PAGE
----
This isn’t as much a book as much it is a pamphlet, a fact that Clegg himself readily acknowledges. If you wanted, you could probably read the whole thing in two hours, maybe less if you’re a fast reader. It is well written and referenced with sources which is a bonus. Nick Clegg writes eloquently dispelling misconceptions around Britian’s membership of the EU. It is a great shame, that these arguments weren’t shared during the flawed referendum of 2016.
I have to say that the author is overly sanguine. He says the silver lining of Brexit is that, the referendum has instilled a need to reform the EU for fear of further departures. Clegg says, it is likely that the EU will evolve into a satellite model, whereby member states will be organised into concentric circles with varying levels of alignment with the EU. A nice idea, though sadly this appears to have been ruled out by Michel Barnier. Clegg talks about why it is right to stop Brexit, namely the myriad of lies peddled by the Vote Leave campaign and its affiliates and also that democracy is not a one time event: people are allowed to change their minds in the face of new evidence, similar to buying a dodgy appliance and returning it later.
Examining the lies, it was the high priestess of the Tory party Margaret Thatcher herself, who was instrumental in creating the single market. Something which Brexit supporters deride, yet they idolize the Iron Lady. The author argues that Britain has held a position of great privilege and influence within the EU. The UK is not in the Schengen area, has a rebate, a veto, it is not in the Eurozone and it did not sign up to all 130 of the EUs Justice and Home Affairs laws. Far from being a vassal with no say. People often argue that, when we joined the EU in 1973, it has since morphed into a gargantuan, overarching, faceless, bureaucratic machine. They forget that throughout the decades that the UK has been setting the agenda for the policy changes that have led to the EU today. Something which domestic political parties have often boasted about in their manifestos (reform of common agricultural and fishing policies, cross border cooperation of foreign policy and terrorism, trade, expanding the EU to name a few).
On immigration, he says businesses have benefited from access to EU workers, who would otherwise face shortages of skills and labour. The change in local jobs and wage levels are small and they in fact make a net contribution through the taxes they pay. The UK was one of only three countries that did not delay free movement following EU expansion, which has led to greater immigration than in surrounding countries. So the government was the source of the so called ‘uncontrolled migration’ rather than the EU. All too often migration into the EU has been conflated with migration within the EU, largely thanks to populist opportunists. There is a design flaw within the EU: removing internal borders within the Schengen area while failing to fix eternal ones, is not working. Flaws in freedom of movement are due to failures of domestic government (open labour markets, no residence checks, universal access to healthcare), which can be alleviated by following examples in countries like Liechtenstein and Germany.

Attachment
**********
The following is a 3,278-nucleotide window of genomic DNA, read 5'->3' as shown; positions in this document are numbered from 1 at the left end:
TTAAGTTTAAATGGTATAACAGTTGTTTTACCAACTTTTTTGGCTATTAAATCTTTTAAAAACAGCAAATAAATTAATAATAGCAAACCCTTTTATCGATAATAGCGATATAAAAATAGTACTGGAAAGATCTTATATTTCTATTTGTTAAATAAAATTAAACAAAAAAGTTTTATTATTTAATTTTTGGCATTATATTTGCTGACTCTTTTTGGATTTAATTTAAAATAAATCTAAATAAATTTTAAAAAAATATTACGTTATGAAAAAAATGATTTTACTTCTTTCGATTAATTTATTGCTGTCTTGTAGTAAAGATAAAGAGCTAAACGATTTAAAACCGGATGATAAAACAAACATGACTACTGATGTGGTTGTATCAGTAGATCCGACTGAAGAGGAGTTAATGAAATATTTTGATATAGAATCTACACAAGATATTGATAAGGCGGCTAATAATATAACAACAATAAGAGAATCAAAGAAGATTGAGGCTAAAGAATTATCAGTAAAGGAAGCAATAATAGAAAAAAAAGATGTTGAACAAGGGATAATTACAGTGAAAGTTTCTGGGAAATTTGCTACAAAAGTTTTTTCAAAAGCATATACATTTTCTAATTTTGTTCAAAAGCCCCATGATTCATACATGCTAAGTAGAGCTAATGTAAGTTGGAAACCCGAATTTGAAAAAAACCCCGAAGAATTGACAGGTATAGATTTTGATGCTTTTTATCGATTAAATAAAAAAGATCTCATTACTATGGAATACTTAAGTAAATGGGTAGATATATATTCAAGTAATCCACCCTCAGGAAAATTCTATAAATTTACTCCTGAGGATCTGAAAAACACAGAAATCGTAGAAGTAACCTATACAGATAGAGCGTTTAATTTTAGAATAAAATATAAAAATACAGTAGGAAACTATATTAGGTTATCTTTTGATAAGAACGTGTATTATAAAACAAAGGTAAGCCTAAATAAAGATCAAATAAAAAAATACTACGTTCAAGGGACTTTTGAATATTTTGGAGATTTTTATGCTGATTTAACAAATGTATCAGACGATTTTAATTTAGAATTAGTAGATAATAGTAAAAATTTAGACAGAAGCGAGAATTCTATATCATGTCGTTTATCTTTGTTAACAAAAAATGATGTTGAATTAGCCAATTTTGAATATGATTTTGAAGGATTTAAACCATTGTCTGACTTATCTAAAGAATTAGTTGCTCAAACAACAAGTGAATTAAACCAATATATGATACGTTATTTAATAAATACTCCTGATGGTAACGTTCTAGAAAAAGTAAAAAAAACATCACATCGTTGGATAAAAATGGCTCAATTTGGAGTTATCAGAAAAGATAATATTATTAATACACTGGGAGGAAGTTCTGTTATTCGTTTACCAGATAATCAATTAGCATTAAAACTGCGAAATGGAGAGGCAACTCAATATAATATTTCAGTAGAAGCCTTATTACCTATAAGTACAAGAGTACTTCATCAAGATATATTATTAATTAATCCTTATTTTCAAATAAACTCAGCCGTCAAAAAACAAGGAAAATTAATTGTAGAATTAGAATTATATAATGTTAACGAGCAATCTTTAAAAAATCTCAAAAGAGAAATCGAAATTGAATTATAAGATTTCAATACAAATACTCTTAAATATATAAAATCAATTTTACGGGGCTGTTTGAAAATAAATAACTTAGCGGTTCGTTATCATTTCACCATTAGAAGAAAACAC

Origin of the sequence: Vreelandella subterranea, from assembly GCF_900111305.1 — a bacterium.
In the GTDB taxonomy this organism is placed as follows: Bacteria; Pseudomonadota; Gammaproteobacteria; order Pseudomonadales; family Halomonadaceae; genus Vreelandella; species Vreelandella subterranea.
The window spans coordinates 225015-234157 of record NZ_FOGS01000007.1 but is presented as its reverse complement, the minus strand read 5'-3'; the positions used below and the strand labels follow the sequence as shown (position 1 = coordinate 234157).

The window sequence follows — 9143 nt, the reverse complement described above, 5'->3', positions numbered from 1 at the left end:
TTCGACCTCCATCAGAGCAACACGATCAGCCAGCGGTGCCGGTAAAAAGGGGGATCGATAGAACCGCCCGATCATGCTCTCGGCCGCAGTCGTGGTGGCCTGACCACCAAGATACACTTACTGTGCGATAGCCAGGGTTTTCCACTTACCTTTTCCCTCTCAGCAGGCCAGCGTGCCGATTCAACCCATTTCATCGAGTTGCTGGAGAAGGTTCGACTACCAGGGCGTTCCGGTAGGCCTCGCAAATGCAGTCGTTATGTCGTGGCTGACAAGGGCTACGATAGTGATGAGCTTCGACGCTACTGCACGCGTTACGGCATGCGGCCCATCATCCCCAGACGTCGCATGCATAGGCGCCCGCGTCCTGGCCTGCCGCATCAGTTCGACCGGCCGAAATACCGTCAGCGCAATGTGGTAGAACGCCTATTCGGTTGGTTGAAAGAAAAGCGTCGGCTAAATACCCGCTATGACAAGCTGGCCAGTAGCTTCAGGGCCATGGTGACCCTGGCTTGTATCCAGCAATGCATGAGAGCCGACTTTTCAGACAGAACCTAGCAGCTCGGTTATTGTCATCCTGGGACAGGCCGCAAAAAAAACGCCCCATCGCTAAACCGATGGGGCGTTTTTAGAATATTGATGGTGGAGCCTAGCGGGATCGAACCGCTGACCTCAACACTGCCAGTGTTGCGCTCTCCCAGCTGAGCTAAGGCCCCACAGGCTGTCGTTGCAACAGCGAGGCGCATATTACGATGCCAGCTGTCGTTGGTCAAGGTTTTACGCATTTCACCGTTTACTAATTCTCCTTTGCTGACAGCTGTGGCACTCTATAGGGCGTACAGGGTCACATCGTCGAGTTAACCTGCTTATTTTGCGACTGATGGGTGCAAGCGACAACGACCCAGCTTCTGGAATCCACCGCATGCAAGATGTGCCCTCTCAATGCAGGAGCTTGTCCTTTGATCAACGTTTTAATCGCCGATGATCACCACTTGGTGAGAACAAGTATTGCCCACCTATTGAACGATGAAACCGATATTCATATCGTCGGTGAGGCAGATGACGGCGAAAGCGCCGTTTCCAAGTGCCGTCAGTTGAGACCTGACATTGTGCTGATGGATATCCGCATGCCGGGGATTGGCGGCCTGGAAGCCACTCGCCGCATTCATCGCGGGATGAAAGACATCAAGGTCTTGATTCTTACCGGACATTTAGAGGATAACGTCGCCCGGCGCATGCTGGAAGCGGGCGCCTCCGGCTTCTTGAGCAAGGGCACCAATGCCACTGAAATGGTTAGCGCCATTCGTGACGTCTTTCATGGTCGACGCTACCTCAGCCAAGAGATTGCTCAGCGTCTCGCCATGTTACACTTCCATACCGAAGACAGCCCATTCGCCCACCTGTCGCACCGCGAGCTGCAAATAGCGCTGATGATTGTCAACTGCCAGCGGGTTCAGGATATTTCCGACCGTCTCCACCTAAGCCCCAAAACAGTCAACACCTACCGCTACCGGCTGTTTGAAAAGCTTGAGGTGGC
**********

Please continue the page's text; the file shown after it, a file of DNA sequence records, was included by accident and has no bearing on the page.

Dominic Cummins, a former government advisor, says he doesn’t think the referendum would have had the outcome it did, if they hadn’t lied about giving the NHS £350m per week on exiting the EU. They lie about being a grassroots anti-establishment operation, where they are actually backed by billionaire’s and come from positions of privilege themselves. There were also lies about Turkey joining the EU following a remain vote.
Later, he then sets out an impressive strategic action plan through ‘pressure, argument and passion’, of how to stop Brexit: i) Visit your MP monthly ii) Attend local party meetings iii) Attend party conference and table motions iv) write to Jeremy Corbyn v) If necessary walk away. On the Tory side: i) Join the party ii) Challenge Brexit MPs in remain seats iii) Vote in the leadership contest iv) Go to the party conference v) Write to Theresa May. More generally: Persuade 5 friends and neighbours, join a campaign group and use social media (e.g. Peoples Vote), mobilise with other volunteers, mobilise your union and demonstrate.
On making Britain great again, he’s talking about the UK’s future relationship with the EU. Rightly he says that things cannot stay the same in light of the Brexit vote, with reform to freedom of movement being a priority. Quite a bold proposal is a coalition of John Major and Mark Rutte negotiating Britain’s place in the concentric rings satellite model.
Nigel Farage hailed the vote for Brexit as a victory for the ‘little people, the real people…the ordinary, decent people’. A few months later Farage, a privately educated ex-City trader with a taste for a post-prandial glass of port, flew across the Atlantic to join President Trump at the billionaire’s victory party. There is a famous photo of the pair celebrating in front of one of Trump Tower’s gold-plated lift doors. The little people must have been just out of shot.
Desmond once explained his motivation: ‘I don’t know if we should be in [the EU] or not, but I don’t like being controlled by Brussels and these faceless people.’ He apparently prefers control by unelected newspaper proprietors and hedge-fund managers instead.
‘If it’s not delivered. there will be the most terrible damage to the political establishment.’ There you have it: the voice of the new Brexit elite worrying about the impact on the political establishment. Surely he, and everyone else, should be more worried about the damage being done to the country than to the reputation of the establishment?